I think Guitar deserves to be listened to very carefully by anyone who enjoys experimental music and wants to hear someone who is reaching for something rather than trying to stay inside a musical box or do what is expected. And I actually enjoy the hell out of this album. I get a lot of pure pleasure listening to Frank and the musicians he was playing with on these recordings. So there are those of us out there who truly enjoy listening to Guitar in its entirety.
The fact that they're instrumentals really gives you the chance to appreciate the songs and his abilities, but also shows you the record's one pain: the songs aren't as great as the ones on his similar collection, "Shut Up and Play Your Guitar". If you want great Zappa or just great guitar, you have to eventually own this record...just not before you get his "Shut Up" record.
The solos on Guitar have more ressonence and eccho than those on Shut Up 'N Play Yer Guitar. He works with more asbtract time signatures, and the eccho and amplification on the masters axe are magnified. Amazing as the Shut up Sets are, and these cover 70s solos, they sound small next to these 80s solos.
The large sound and counterthythms employed on guitar make the kind of massive "air sculptures." Zappa discribed, and the increse syncopation and rhytmic obtuseness change the charactor of these solos from those on Shut Up.
Zappa includes blues, ethnic music, Inca Roads journies--Inca Roads may have been Zappa's most commonly used lab for solo experimenting--and a wide range of styles.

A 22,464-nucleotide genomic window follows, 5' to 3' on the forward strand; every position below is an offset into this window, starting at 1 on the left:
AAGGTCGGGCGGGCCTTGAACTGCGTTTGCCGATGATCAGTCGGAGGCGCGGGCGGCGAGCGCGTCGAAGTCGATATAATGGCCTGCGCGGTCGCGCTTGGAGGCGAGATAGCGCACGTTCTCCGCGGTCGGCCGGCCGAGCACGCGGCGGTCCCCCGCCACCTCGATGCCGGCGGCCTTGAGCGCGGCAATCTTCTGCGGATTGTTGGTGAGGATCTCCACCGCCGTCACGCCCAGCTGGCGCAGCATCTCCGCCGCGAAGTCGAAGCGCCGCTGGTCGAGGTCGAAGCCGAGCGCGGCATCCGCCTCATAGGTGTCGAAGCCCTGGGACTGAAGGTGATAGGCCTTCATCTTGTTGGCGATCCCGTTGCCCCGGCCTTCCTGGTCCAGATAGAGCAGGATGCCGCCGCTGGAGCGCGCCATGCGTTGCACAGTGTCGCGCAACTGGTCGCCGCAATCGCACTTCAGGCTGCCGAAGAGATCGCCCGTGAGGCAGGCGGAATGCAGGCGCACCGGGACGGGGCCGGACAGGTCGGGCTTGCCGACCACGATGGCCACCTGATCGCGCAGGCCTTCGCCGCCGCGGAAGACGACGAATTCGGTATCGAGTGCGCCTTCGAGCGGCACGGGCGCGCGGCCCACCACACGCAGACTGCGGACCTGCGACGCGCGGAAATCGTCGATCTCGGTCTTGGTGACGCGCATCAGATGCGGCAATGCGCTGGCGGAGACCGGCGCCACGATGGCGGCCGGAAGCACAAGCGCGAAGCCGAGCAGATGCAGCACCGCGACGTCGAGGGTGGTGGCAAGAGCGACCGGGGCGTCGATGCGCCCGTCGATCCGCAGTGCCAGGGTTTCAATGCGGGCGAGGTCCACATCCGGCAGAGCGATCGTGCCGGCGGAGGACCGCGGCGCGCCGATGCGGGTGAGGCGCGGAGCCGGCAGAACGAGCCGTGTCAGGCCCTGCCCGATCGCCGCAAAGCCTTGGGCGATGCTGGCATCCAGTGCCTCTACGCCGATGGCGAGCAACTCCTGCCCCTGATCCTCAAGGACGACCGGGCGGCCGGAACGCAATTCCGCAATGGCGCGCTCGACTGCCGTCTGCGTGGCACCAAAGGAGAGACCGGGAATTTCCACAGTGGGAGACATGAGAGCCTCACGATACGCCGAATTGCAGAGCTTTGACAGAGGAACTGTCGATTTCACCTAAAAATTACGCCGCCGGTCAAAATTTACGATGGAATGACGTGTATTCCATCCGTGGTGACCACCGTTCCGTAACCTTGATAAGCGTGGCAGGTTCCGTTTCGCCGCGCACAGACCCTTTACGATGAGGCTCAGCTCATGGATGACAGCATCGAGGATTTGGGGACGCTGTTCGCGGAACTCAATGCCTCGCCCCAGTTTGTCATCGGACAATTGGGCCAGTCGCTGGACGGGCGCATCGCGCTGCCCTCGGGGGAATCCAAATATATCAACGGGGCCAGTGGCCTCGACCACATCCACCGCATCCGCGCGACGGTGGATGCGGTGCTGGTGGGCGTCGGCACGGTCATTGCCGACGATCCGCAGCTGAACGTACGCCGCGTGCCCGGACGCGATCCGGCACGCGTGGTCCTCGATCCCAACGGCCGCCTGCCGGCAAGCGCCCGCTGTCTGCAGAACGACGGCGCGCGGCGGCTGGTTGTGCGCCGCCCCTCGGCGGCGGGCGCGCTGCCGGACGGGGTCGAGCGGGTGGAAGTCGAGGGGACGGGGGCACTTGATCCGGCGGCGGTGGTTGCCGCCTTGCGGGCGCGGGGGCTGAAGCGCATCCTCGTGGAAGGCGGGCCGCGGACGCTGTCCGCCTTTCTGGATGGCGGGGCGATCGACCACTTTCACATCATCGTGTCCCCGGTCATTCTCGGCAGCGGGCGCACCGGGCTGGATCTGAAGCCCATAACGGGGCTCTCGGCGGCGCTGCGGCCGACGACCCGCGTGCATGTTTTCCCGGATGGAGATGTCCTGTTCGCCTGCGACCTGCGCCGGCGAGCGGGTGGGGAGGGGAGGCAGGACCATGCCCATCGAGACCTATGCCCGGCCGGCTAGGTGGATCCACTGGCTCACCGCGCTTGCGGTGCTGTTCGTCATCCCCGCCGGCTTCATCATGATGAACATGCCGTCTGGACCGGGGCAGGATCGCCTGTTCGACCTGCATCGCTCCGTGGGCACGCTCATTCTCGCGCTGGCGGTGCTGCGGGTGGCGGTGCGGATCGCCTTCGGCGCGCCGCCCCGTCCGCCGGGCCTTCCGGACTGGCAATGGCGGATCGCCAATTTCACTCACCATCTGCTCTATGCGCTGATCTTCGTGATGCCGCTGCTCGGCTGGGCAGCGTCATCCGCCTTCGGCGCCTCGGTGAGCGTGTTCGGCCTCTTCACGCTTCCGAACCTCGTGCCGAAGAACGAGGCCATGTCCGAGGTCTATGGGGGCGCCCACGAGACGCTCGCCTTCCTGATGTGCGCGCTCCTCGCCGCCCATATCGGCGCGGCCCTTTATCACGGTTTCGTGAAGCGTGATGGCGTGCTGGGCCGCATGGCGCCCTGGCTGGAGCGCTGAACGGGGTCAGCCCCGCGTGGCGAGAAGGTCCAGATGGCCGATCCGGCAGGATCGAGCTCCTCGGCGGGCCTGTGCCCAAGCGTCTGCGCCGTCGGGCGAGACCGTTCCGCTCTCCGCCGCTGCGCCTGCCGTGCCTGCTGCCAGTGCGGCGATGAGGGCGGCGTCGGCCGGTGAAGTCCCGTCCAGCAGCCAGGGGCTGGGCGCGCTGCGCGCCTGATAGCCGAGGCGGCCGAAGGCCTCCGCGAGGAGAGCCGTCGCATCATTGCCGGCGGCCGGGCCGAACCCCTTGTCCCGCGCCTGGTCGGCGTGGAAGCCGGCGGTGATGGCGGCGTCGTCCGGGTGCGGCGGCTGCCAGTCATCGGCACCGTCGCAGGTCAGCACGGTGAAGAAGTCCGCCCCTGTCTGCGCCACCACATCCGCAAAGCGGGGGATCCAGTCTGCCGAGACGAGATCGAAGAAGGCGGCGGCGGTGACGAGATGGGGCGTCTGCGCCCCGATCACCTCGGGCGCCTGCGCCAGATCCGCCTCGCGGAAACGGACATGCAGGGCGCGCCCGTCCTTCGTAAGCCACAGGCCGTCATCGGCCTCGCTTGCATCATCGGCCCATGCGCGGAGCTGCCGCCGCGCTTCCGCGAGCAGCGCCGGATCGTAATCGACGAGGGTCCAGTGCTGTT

This set is not quite as diverse as Shut Up--no tweed coat Frank with a buzuki--but both are essential due to their differances.
The opener Sexual Harrassment in the Work Place is a very majestic song, with a great Zappa solo and beautiful backing track. Do Not Pass Go has a nice mellow tone to it. The song Variations on Sinister #3 is very good and intricate. Outside Now (Original Solo) is one of the better tracks, and only one of two from the 1979 band with Vinnie Colauita (the other is Systems of Edges, which is equally good). While Chad Wackerman is a good drummer, he just didn't have the same camaradirie with Frank that Vinnie did. The recording of Watermelon in Easter Hay, one of Zappa's greatest compositions, is very nice. While not as majestic as the Joe's Garage version, it's still wonderful and the crowd really responds to it, which helps immensely.
Do Not Try This at Home sounds exactly like the title track from Them or Us (with more improv). In-a-Gadda-Stravinsky sounds more interesting than it actually is. The bass line from In-a-Gadda-da-Vida is used while Zappa and the band improv over it. Good idea, mediocre execution, though.
The album, however, has some of the most interesting titles Zappa ever came up (Orrin Hatch on Skis, Chalk Pie, Swans? What Swans?), but none of those songs are particularly interesting musicially. There isn't much variation here in the material, as there was on the Shut Up set. If you're a Zappa completist, then by all means you should pick this one up. If you're not, stick with the Shut Up and Play Yer Guitar album.